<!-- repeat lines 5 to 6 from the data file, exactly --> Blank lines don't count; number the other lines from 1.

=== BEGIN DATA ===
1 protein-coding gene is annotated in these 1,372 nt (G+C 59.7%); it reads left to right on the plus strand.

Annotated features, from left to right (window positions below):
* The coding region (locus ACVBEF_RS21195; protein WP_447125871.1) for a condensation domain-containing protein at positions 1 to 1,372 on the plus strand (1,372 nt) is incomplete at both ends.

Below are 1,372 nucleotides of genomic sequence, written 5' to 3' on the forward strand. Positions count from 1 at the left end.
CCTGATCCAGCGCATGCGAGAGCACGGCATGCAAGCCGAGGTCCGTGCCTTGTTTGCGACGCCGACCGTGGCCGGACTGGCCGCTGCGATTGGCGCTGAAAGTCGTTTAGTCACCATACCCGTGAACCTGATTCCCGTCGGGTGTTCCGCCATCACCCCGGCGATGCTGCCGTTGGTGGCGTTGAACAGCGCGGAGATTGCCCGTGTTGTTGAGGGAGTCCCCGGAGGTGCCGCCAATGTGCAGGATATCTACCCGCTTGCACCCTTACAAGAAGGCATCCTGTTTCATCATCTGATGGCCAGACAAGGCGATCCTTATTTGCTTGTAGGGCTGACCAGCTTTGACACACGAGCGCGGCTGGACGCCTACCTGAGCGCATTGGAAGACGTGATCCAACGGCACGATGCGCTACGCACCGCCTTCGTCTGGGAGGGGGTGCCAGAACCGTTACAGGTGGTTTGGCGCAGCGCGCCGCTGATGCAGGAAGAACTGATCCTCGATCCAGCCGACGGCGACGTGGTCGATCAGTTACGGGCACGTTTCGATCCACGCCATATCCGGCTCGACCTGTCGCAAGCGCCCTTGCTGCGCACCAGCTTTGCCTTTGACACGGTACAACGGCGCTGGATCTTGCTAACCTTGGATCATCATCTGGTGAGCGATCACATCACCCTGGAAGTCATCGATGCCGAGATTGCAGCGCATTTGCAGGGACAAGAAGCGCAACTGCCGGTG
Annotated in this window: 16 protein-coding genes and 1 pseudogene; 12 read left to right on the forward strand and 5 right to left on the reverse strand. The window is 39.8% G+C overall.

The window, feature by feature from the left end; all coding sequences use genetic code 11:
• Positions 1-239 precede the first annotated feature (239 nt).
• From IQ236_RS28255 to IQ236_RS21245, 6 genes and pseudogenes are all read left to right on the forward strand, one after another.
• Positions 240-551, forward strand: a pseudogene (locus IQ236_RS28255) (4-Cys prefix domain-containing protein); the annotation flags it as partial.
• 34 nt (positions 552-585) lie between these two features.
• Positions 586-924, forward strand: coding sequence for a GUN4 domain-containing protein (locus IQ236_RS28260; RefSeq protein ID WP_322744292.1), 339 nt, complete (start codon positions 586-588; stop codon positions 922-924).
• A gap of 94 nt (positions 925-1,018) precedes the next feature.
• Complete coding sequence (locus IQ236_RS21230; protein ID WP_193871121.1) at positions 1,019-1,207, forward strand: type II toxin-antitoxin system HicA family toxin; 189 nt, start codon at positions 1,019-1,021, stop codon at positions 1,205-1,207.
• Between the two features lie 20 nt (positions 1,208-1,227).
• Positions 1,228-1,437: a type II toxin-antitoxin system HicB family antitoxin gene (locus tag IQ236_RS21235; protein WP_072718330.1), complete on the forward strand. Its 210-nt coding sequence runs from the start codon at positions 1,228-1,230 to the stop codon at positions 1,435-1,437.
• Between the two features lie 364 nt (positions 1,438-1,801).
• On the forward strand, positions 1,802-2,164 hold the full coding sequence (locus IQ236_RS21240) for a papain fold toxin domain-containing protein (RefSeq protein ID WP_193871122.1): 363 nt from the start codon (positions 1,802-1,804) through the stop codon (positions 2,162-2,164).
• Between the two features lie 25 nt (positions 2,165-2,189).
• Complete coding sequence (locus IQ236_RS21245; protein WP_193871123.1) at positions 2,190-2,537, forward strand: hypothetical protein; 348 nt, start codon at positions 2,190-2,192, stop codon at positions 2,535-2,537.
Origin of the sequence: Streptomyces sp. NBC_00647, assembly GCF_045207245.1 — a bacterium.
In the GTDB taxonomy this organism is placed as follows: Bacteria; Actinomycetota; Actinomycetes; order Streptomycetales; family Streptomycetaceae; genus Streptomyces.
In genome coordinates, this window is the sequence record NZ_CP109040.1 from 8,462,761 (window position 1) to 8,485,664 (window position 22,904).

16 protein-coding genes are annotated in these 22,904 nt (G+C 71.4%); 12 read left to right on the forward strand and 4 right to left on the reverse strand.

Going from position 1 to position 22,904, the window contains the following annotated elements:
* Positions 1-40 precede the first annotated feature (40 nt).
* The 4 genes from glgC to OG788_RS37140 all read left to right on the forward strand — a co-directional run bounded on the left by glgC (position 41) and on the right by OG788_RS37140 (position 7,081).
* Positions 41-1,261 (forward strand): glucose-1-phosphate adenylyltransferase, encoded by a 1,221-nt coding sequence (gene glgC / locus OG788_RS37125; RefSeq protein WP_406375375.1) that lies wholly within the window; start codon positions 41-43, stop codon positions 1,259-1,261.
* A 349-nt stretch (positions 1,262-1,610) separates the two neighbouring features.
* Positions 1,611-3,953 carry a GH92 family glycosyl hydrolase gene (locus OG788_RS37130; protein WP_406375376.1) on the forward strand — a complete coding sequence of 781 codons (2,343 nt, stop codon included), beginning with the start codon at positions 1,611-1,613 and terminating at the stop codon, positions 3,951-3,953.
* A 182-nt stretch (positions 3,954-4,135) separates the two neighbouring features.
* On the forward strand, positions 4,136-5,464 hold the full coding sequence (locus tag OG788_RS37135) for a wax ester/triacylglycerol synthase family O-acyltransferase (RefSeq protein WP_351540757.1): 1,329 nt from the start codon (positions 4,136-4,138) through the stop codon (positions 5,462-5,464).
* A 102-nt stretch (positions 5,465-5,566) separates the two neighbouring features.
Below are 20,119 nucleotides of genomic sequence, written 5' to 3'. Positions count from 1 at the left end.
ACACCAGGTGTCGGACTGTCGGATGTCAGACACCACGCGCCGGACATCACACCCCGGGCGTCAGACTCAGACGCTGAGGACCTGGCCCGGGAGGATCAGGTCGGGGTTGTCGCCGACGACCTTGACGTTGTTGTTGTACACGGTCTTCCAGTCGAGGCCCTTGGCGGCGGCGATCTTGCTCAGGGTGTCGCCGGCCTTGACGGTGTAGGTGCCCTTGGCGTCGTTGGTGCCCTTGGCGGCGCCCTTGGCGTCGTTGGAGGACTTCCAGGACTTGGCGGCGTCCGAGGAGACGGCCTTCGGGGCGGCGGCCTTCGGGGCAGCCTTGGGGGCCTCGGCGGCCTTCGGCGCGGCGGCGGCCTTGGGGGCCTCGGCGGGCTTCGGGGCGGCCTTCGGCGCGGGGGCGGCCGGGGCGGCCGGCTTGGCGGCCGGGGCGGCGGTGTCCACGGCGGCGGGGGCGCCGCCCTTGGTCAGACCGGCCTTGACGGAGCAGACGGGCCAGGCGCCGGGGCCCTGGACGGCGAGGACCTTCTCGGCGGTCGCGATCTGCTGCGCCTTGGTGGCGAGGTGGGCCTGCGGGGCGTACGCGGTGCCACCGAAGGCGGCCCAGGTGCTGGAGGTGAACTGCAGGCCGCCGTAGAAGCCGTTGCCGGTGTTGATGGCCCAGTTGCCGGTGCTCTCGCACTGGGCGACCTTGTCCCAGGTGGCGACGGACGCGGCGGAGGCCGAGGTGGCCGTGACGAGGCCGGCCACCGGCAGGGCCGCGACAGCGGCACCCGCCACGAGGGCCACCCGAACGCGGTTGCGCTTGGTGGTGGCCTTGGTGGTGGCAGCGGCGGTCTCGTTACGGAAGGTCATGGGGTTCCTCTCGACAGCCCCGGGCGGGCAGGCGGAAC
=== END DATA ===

CCTGATCCAGCGCATGCGAGAGCACGGCATGCAAGCCGAGGTCCGTGCCTTGTTTGCGACGCCGACCGTGGCCGGACTGGCCGCTGCGATTGGCGCTGAAAGTCGTTTAGTCACCATACCCGTGAACCTGATTCCCGTCGGGTGTTCCGCCATCACCCCGGCGATGCTGCCGTTGGTGGCGTTGAACAGCGCGGAGATTGCCCGTGTTGTTGAGGGAGTCCCCGGAGGTGCCGCCAATGTGCAGGATATCTACCCGCTTGCACCCTTACAAGAAGGCATCCTGTTTCATCATCTGATGGCCAGACAAGGCGATCCTTATTTGCTTGTAGGGCTGACCAGCTTTGACACACGAGCGCGGCTGGACGCCTACCTGAGCGCATTGGAAGACGTGATCCAACGGCACGATGCGCTACGCACCGCCTTCGTCTGGGAGGGGGTGCCAGAACCGTTACAGGTGGTTTGGCGCAGCGCGCCGCTGATGCAGGAAGAACTGATCCTCGATCCAGCCGACGGCGACGTGGTCGATCAGTTACGGGCACGTTTCGATCCACGCCATATCCGGCTCGACCTGTCGCAAGCGCCCTTGCTGCGCACCAGCTTTGCCTTTGACACGGTACAACGGCGCTGGATCTTGCTAACCTTGGATCATCATCTGGTGAGCGATCACATCACCCTGGAAGTCATCGATGCCGAGATTGCAGCGCATTTGCAGGGACAAGAAGCGCAACTGCCGGTG
Annotated in this window: 16 protein-coding genes and 1 pseudogene; 12 read left to right on the forward strand and 5 right to left on the reverse strand. The window is 39.8% G+C overall.